Supporting nursing students with transition to qualified staff nurse


The period of adjustment from nursing student to qualified staff nurse was first described as ‘reality shock’ in 1974 (Kramer, 1974) and the period of transition is still recognised as a challenging time (Edwards et al., 2015; Kumaran and Carney, 2014; Pennbrant et al., 2013; Stacey and Hardy, 2011). Recognition of the challenges of transition and support for newly qualified nurses is important, although a systematic review found that the type of support offered was less important than offering some support (Edwards et al., 2015)

Goals / purpose

A learning and teaching strategy was developed to support BSc Adult Nursing students in their transition from student to registrant. The strategy used was to review the ethical and professional practice learning and teaching resources of the final nursing module in the BSc Nursing programme. The aims were for learners to; explore what is known about transition and ‘reality shock’; think about the strategies that support transition; consider how to respond to the challenges of transition; discuss their concerns regarding transition. 

Implementation / Activity

A variety of blended learning resources were used: 

Tutorial group activities: 

  • To support presentation of the literature, to prompt discussion and to ‘make it real and relevant’ 
    • Narratives and quotations capturing the experiences of University of Leeds Adult Nursing Graduates
    • A digital story from the Patient Voices website
  • A group work decision making exercise using a scenario which reflected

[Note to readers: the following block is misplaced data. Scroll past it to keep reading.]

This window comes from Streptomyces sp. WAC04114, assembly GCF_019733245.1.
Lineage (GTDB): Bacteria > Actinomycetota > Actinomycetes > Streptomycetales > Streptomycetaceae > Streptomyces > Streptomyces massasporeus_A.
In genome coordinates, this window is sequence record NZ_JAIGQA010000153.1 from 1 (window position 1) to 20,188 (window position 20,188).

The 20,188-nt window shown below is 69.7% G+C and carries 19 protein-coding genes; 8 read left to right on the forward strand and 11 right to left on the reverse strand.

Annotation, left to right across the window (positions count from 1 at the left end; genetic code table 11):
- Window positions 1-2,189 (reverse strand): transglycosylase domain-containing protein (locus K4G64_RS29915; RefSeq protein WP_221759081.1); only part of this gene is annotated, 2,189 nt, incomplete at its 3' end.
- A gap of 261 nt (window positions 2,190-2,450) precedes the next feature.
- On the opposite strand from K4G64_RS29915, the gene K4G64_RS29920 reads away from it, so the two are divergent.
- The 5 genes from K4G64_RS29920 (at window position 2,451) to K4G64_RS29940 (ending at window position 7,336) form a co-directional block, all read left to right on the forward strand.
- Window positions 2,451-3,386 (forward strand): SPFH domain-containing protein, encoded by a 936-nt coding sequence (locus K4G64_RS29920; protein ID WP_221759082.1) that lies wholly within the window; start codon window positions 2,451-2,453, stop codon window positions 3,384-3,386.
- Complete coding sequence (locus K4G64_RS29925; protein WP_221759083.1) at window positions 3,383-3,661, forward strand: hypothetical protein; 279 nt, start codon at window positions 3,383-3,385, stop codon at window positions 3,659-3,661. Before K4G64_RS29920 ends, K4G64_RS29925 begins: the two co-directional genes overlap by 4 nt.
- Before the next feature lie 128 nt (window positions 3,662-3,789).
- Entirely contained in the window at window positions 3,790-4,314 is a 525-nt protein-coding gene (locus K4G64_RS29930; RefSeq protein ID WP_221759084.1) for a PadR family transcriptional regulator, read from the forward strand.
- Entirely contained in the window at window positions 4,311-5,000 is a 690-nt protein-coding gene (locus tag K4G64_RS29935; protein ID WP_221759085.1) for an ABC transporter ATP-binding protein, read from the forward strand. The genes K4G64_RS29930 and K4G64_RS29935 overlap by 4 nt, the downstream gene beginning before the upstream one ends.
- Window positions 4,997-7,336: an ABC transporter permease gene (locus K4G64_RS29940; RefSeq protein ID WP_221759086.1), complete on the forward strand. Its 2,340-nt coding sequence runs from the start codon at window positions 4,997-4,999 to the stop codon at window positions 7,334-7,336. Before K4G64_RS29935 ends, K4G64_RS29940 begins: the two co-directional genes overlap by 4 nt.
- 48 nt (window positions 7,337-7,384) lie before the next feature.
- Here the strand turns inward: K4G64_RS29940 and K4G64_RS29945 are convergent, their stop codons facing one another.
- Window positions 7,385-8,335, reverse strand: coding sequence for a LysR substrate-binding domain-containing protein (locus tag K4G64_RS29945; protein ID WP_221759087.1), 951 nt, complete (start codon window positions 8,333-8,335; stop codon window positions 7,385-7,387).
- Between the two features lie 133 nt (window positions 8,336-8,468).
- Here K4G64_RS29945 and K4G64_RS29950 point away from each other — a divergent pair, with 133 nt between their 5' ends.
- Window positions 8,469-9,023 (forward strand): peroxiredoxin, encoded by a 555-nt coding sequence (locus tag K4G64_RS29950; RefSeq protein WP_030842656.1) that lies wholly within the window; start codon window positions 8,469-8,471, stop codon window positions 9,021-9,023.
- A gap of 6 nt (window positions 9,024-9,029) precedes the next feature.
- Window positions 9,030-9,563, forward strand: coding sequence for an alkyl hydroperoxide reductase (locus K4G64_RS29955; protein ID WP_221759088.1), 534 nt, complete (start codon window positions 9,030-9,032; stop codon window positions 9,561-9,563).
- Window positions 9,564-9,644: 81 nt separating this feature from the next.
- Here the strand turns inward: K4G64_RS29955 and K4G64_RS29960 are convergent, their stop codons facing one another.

• the literature regarding transition
    • recent Conduct and Competency Panel determinations from the nursing regulator, the Nursing and Midwifery Council

Virtual Learning Environment (VLE) resources: 

  • Guidelines and standards for professional practice 
  • Information regarding current support systems for newly qualified nurses  
  • Self-evaluation tools and tools for reflection 

Reflections and lessons learnt

Evaluation of this learning and teaching strategy was positive (N=104): 

  • 82% of learners agreed or strongly agreed that it had contributed to their knowledge of ‘reality shock’  
  • 84% of learners agreed or strongly agreed that it had prompted them to think about planning for transition 
  • 83% of learners agreed or strongly agreed that the quotations from University of Leeds Adult Nursing Graduates had helped them to think about the experience of transition  
  • 84% of learners agreed or strongly agreed that the narratives from University of Leeds Adult Nursing Graduates had helped them to think about the experience of transition  
  • 77% of learners agreed or strongly agreed that the digital story from the Patient Voices website had helped them to think about the experience of transition  
  • 79% of learners agreed or strongly agreed that the decision making exercise had helped to think about how to respond to challenges in practice 
  • 81% of learners agreed or strongly agreed that they planned to look at the VLE resources 

The discussion of any negative experiences requires sensitive facilitation so that these experiences can be seen as positive learning opportunities. This learning and teaching approach could be used by other professional groups.  

Learn more

  • Edwards, D., Hawker, C., Carrier, J. and Rees, C. 2015. A systematic review of the effectiveness of strategies and interventions to improve the transition from student to newly qualified nurse. International Journal of Nursing Studies. 52(7), pp.1254-1268. 
  • Kramer, M. 1974. Reality shock: why nurses leave nursing. Saint Louis: C. V. Mosby Co. 
  • Kumaran, S. and Carney, M. 2014. Role transition from student nurse to staff nurse: Facilitating the transition period. Nurse Education in Practice. 14(6), pp.605-611.  
  • Pennbrant, S., Nilsson, M.S., Öhlén, J. and Rudman, A. 2013. Mastering the professional role as a newly graduated registered nurse. Nurse Education Today. 33(7), pp.739-745. 
  • Stacey, G. and Hardy, P. 2011. Challenging the shock of reality through digital storytelling. Nurse Education in Practice. 11(2), pp.159-164. 

Casebook author

Helen ConveyHelen Convey, Lecturer, School of Healthcare, Faculty of Medicine and Health

Interests: exploring and developing professional and ethical practice using blended learning